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Anchor 2



13th-21st July 2021


To capture thermal images of roosting nightjars, helping to assess their nesting locations.


Potential NJ Signature.png


In the summer of 2021, we were contacted by an ecologist in Devon who was looking into the potential applications of thermal imaging drones in detecting nightjar nests. Mostly active before the break of dawn, and very well camouflaged against long grass or shrubbery, nightjars and their nests are notoriously difficult to spot without hours of field observations. After our initial contact and research into a 2021 study, upon which much of our theory was based, we identified a conducive weather window (which ended up being the ten-day July 2021 heat wave that brought about the UK’s first high temperature amber weather warning!) and embarked on a series of dawn surveys.

The theory was that we would pilot the drone in a grid-pattern transect over a number of areas that had been identified by the ecologist as locations where nightjars were known to be nesting, or where they suspected as much. Flying at a low speed and low altitude, the drone would cover the entire area, simultaneously capturing one thermal image and a corresponding RGB ‘visible light’ image every two seconds. The thermal images would then be processed using a thermal imagery analysis tool to pick out any suitably sized, anomalous heat signatures, and paired up with their corresponding RGB image to hopefully provide a clear picture of nesting nightjars.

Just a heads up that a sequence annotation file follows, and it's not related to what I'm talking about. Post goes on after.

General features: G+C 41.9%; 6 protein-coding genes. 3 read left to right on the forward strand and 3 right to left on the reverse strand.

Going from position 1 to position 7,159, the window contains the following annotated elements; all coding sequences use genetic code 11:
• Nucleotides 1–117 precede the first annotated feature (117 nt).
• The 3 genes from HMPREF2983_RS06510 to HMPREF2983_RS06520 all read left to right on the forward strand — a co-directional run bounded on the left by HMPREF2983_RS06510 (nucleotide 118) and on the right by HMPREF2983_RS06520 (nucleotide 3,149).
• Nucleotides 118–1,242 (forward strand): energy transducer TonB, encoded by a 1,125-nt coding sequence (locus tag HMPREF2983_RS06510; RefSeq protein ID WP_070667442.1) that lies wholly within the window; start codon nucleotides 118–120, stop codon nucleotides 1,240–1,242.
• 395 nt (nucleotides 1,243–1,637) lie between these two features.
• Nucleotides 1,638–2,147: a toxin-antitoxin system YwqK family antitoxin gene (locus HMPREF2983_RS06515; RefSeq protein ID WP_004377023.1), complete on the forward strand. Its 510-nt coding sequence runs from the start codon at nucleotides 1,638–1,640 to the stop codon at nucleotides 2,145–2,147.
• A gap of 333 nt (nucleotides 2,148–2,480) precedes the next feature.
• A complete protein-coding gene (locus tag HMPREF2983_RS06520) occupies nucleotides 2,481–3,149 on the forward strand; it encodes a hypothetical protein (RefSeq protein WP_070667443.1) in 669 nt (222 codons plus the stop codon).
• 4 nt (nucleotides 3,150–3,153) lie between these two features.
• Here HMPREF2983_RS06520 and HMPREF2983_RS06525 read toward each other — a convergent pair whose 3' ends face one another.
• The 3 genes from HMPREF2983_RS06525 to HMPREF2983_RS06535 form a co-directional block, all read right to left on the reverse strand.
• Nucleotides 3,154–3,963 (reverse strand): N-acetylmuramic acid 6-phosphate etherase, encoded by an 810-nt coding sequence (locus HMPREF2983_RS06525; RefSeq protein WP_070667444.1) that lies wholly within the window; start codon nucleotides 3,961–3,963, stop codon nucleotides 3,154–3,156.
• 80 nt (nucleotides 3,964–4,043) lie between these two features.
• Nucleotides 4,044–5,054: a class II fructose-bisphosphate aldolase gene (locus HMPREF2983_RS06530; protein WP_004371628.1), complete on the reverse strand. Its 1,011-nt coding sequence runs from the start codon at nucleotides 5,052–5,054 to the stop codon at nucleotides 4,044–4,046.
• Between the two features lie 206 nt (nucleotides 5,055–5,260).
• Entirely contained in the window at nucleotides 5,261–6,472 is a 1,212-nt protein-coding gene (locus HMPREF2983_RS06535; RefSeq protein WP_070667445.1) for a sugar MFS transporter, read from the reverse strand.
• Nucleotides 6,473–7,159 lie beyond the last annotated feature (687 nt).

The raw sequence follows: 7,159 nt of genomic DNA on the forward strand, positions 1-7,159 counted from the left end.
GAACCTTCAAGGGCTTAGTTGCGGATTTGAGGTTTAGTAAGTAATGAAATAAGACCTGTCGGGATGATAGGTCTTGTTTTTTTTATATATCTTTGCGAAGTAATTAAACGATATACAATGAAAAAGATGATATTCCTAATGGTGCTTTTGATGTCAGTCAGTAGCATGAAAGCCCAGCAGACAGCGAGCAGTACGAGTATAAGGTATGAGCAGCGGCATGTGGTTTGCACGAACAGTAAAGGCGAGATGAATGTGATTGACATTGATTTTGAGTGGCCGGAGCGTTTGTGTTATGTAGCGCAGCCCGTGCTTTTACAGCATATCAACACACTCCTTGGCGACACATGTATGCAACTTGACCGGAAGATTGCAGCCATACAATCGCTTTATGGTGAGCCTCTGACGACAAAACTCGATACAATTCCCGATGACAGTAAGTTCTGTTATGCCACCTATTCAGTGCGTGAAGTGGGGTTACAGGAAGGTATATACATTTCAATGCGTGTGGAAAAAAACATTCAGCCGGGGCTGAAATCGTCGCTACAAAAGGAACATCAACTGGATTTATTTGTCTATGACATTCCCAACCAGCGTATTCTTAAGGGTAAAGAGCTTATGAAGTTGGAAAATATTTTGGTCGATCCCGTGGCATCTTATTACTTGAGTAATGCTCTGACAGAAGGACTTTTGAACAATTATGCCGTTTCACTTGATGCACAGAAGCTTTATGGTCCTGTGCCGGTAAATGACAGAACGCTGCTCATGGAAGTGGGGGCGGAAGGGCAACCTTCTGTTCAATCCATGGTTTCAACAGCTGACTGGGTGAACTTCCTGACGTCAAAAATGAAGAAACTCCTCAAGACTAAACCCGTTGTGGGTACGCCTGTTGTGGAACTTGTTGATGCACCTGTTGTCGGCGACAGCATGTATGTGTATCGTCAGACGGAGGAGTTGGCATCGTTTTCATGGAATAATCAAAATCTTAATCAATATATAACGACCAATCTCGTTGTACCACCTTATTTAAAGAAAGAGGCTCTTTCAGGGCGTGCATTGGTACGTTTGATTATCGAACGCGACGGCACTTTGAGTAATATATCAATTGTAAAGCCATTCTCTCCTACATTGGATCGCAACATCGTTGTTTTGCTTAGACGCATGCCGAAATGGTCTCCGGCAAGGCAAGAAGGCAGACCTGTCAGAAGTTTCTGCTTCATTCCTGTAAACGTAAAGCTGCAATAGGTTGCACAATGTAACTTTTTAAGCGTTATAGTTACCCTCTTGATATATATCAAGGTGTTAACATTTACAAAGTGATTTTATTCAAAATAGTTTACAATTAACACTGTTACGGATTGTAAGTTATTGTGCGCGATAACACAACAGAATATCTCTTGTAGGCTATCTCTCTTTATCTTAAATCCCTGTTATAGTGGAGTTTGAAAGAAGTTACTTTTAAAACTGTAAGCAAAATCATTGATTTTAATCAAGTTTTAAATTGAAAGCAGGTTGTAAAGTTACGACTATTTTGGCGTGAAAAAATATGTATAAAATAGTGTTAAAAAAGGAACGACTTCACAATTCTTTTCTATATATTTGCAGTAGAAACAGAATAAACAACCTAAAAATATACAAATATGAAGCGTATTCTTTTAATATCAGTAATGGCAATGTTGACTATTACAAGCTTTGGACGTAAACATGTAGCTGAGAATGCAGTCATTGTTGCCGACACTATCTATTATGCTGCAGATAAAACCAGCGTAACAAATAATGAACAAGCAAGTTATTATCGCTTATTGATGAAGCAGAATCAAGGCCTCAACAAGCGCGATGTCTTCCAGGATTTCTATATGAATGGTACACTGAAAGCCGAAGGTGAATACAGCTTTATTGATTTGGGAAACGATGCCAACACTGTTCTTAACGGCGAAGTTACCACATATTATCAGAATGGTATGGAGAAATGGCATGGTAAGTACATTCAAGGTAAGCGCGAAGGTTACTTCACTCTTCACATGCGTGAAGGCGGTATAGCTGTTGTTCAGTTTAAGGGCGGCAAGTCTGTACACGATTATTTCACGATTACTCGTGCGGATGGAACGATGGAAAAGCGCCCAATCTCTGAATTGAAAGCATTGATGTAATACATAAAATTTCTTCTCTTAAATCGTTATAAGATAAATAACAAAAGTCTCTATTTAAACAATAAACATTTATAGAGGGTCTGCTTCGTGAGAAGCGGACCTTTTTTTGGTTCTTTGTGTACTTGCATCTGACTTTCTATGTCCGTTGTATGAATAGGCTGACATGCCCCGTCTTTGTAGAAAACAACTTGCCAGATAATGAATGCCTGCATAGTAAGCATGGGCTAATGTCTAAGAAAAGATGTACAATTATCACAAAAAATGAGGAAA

Throughout the project, our pilot was up early and in position to conduct his first flight at 4:20am, an hour before sunrise as per the study’s methodology. Dawn was suggested as the best time for these flights as any thermal anomalies would be better contrasted against the cooler ambient surface temperature, as opposed to later in the evening when the ground would retain most of its heat from the day (particularly during such a heatwave!). And so, over the course of seven mornings, between the hours of 4:20am and 6am, we conducted 21 half-hour flights, each covering approximately 1Ha, and capturing 400-500 thermal images per flight. With the time-sensitive nature of the imagery (we would need to present any anomalies to the ecologist in time for them to be able to travel to the location and assess whether or not the anomaly was indeed a nest), our pilot would spend the afternoon running each image through thermal analysis software to identify any anomalies, or heat spikes. He recorded any anomalies that were discovered and presented them to the ecologist in the form of the thermal image, superimposed over the corresponding RGB image, orientated north, with the GPS coordinates of the centre of the image. This meant the ecologist would be able enter the coordinates into their portable GPS device, travel to those precise coordinates, face north with our orientated image in front of them either on a portable device or printed out, and know at a glance where the thermal signature was in relation to their position.

Within the thousands of images captured, 155 thermal anomalies were detected and forwarded to the ecologist: an average of 7/Ha.


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